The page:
A different kind of four-legged fun.
Most of us have heard the story of Toothless and his rider, Hiccup, from the movie How to Train Your Dragon. If you haven’t, the story goes something like this: Hiccup happens upon a rare breed of dragon with adorable green eyes and a fierce, black physique. What are the chances that this exceptional, fantastical beast has a disability that Hiccup can help him overcome?
Hiccup gains the trust of his dragon friend, Toothless, and the two develop an enviable relationship that we can all agree we’d like to have with our horses…or whatever mount we find ourselves on. (If only dragons were real. And no, chestnut mares don’t count!)
Most of us haven’t heard the story of my foray into donkey riding. And yes, donkey riding is a real thing. Donkeys are bright, thoughtful, and clever little animals who are sure footed and hardworking. They can carry gear, they can pull carts, and they can even carry people. I met a donkey who was, in a previous life, a mount for tourists in the Grand Canyon. Needless to say, donkeys deserve a lot of credit.
On a beautiful, brisk afternoon, I made my way out to a friend’s farm. She was excitedly tacking up her lovely paint pony when I felt a familiar, nagging urge. I wanted to ride, too! “You can ride BB if you want!” she said. Her lips drew into a mischievous, Cheshire smile.
I’ll bet you can guess my answer: Of course! Immediately, I was leaping through mud to find a halter that would fit her donkey. Poor, unsuspecting BB raised his head and tilted one of those adorably long and limb-like ears towards me, questioning my motive for brandishing a carrot at him and trudging through the mud.
BB seemed to enjoy the grooming he received, standing quietly while I fashioned a rope into a makeshift bridle. Tacked and groomed, we were off!
Or, not. BB had planted all four feet sturdily, and he wasn’t going anywhere. With an excruciating amount of effort, BB moved one foot forward and seemed to accept his fate of becoming my noble steed by following me into the sand arena. Like any horseman or woman knows, it takes time and trust to get on the back of your steed. So, I practiced leaning my weight on BB’s back, mounting and dismounting, and sitting quietly on his back before even asking him to move forward.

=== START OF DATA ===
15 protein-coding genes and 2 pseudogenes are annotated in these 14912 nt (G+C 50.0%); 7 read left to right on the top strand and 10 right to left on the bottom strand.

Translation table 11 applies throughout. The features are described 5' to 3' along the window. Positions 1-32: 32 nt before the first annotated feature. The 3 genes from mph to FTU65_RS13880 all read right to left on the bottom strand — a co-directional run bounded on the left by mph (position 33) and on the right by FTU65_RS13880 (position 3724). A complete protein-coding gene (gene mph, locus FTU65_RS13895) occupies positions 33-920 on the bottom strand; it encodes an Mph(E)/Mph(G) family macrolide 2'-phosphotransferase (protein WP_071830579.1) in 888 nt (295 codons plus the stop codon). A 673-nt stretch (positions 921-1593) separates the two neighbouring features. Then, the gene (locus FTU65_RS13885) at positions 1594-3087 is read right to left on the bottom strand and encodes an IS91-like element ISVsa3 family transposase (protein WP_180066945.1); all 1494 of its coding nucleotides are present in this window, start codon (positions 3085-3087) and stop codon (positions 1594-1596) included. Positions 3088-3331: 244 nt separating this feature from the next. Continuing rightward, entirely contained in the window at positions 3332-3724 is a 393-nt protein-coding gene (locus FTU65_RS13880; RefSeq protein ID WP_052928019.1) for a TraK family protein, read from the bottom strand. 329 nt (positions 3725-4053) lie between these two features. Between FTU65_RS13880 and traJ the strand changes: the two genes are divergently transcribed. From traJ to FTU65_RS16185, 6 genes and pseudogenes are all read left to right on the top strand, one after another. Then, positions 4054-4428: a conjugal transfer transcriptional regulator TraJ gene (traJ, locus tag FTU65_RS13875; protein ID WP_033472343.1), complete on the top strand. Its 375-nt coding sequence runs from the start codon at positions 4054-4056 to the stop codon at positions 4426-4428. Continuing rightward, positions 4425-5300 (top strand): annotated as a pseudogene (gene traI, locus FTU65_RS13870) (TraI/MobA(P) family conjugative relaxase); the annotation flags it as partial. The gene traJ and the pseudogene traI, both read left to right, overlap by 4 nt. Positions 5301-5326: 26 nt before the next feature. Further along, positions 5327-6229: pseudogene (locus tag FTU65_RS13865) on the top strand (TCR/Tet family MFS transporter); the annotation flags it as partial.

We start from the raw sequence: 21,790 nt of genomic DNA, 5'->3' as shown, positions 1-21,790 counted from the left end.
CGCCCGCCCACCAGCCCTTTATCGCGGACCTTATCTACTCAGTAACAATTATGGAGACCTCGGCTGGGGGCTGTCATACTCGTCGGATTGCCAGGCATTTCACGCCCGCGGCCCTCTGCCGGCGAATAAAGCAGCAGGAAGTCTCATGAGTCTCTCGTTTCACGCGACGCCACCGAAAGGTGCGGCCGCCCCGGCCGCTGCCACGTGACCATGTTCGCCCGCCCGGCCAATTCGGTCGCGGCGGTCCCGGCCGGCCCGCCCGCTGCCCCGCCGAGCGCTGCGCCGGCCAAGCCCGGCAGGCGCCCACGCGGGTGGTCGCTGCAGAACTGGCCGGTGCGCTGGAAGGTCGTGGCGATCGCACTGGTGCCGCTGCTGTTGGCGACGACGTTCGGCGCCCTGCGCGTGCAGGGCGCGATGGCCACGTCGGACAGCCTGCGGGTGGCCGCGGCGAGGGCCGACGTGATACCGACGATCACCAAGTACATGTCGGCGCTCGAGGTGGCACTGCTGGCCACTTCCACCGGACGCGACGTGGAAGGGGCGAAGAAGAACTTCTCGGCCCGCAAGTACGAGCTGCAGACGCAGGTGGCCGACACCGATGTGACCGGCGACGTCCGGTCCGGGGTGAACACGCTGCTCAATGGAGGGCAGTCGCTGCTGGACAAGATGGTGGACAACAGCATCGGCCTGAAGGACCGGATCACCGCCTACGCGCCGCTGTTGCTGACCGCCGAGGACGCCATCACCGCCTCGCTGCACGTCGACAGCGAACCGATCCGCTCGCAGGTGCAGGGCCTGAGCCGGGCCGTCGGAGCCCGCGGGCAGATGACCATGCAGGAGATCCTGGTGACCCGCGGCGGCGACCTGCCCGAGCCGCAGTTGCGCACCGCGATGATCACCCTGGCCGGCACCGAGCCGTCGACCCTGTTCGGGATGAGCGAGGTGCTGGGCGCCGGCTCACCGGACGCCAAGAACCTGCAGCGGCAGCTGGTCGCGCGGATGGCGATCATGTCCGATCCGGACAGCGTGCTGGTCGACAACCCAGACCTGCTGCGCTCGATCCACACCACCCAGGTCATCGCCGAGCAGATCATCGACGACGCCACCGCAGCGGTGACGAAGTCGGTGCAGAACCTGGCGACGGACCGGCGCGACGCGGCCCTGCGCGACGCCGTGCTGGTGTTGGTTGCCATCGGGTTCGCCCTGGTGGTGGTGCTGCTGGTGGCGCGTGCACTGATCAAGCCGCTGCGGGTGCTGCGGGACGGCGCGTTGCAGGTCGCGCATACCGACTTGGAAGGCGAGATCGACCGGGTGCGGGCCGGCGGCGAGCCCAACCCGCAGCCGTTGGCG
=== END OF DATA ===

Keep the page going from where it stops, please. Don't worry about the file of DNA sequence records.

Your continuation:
In hindsight, we could have used a lot more standing still. The instant my legs touched BB’s side, off we went! I should be more specific: off he went. The little donkey shot off like a rocket, putting the local rodeo to shame. Unfortunately for me and my now throbbing backside, I had to trek through the mud and into the trees to catch him because my friend was laughing too hard to help catch little BB. Like a shampoo bottle, it was lather, rinse, and repeat: Catch, mount, “emergency dismount,” and repeat!
Muddy and with a surprising amount of foliage in my clothes, we ended the donkey wrangling session with a moment of peace between magnificent steed and rider before releasing the donkey back into his paddock.
Unlike Toothless, BB was not sure he wanted a job as a trusty steed, but his effort to remove me from his back was respectable indeed. As for me? I don’t think donkey wrangling is in my future; it’s back in the saddle for me!